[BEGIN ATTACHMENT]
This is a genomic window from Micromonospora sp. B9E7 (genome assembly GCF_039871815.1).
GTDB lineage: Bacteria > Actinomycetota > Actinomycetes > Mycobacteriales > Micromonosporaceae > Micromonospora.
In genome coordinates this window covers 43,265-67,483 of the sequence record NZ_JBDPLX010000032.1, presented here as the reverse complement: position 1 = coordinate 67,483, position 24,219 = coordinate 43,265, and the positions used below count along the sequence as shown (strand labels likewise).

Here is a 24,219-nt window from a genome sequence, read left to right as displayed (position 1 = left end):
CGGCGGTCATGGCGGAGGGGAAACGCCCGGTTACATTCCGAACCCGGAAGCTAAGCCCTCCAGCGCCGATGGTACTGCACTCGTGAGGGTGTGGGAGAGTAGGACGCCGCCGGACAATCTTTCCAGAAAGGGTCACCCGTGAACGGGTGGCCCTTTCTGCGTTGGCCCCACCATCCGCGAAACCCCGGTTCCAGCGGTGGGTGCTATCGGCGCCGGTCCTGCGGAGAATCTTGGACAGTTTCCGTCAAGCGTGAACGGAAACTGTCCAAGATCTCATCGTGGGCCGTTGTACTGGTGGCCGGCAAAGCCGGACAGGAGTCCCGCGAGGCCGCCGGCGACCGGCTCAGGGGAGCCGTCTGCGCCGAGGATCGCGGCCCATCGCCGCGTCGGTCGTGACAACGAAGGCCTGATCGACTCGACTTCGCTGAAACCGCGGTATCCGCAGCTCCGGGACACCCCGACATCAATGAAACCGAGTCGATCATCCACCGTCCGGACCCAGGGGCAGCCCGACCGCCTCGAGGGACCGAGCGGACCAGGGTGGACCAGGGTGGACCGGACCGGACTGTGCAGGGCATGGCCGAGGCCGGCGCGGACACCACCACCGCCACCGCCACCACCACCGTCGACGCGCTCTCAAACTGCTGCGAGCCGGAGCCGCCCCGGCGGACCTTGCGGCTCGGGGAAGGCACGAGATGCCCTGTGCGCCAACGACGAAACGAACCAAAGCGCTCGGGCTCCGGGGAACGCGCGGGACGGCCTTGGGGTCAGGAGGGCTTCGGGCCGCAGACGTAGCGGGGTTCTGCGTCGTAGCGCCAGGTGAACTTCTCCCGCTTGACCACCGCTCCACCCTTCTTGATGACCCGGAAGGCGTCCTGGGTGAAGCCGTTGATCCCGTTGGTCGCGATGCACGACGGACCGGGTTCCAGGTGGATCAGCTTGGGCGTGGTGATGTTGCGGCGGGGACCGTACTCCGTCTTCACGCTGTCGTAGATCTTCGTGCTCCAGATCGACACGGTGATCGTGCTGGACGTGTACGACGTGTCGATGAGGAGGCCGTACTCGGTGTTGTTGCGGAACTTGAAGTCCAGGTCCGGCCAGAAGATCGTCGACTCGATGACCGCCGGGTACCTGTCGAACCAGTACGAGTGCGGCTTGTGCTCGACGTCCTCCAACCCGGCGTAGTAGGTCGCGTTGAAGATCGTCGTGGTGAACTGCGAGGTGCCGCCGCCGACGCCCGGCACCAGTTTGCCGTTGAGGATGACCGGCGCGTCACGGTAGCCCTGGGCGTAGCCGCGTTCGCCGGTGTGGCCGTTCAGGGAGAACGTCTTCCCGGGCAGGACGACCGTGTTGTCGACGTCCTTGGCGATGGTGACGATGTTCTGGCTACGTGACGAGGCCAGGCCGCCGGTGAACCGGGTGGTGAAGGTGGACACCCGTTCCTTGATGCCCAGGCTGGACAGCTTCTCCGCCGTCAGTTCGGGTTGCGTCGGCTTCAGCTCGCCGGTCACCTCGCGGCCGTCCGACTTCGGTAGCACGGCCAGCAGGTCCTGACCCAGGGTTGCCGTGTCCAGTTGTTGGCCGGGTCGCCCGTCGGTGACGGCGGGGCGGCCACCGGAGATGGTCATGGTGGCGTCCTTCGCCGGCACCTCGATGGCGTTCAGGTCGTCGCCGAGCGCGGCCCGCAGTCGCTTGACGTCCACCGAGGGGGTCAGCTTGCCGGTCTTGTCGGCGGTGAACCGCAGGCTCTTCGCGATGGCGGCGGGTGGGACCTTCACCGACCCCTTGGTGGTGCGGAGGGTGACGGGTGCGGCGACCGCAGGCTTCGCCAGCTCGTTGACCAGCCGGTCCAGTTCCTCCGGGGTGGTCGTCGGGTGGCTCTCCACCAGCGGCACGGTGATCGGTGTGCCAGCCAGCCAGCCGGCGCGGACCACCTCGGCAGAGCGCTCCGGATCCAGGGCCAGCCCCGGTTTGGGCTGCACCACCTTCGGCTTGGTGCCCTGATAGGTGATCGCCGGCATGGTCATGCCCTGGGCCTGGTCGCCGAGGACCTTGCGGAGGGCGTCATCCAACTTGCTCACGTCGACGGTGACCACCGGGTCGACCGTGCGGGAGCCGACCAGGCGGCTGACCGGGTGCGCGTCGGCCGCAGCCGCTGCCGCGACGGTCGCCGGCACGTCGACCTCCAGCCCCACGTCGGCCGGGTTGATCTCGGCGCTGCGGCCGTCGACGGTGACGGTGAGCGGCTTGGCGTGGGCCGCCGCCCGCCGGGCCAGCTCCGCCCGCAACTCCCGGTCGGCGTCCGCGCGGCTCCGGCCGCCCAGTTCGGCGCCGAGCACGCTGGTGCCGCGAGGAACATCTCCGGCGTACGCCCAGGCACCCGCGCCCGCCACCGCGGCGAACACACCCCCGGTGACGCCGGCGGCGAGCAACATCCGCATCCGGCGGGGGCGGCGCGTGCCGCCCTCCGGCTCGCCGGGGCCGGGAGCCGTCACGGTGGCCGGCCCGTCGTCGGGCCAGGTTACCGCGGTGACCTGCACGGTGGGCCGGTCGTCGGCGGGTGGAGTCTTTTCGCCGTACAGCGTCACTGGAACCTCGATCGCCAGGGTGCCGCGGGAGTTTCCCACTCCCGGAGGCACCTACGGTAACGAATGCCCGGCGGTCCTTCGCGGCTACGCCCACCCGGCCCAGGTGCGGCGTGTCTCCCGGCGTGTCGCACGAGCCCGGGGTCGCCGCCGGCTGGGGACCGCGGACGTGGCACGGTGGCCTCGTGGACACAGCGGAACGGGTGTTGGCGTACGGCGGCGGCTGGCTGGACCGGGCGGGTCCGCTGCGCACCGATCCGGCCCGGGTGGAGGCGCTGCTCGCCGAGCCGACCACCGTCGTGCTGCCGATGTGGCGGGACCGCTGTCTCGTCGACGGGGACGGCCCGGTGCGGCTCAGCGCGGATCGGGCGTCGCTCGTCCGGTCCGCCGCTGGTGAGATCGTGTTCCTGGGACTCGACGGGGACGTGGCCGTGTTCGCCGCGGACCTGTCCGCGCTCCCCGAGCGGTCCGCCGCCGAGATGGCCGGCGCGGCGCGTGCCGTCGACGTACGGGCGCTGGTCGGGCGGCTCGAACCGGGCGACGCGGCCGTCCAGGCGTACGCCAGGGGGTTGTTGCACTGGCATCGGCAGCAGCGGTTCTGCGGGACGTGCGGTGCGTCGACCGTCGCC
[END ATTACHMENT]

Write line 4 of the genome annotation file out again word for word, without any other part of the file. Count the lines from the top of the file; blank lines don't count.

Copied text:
Here is a 24,219-nt window from a genome sequence, read left to right as displayed (position 1 = left end):